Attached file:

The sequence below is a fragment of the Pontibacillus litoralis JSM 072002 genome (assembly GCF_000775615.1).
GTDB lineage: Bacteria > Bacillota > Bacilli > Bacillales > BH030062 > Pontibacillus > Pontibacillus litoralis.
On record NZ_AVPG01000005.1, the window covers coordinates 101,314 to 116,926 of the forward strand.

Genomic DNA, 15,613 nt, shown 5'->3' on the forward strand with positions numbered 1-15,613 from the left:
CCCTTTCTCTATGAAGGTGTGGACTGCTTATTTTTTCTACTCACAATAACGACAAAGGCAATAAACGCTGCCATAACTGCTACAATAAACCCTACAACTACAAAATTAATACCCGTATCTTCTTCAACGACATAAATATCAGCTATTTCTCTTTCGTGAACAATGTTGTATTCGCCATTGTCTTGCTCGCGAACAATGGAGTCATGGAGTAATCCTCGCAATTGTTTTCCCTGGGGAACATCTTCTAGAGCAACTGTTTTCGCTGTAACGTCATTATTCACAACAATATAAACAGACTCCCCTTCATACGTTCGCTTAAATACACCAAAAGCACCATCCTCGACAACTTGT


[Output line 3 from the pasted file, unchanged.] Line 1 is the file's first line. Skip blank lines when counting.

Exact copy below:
On record NZ_AVPG01000005.1, the window covers coordinates 101,314 to 116,926 of the forward strand.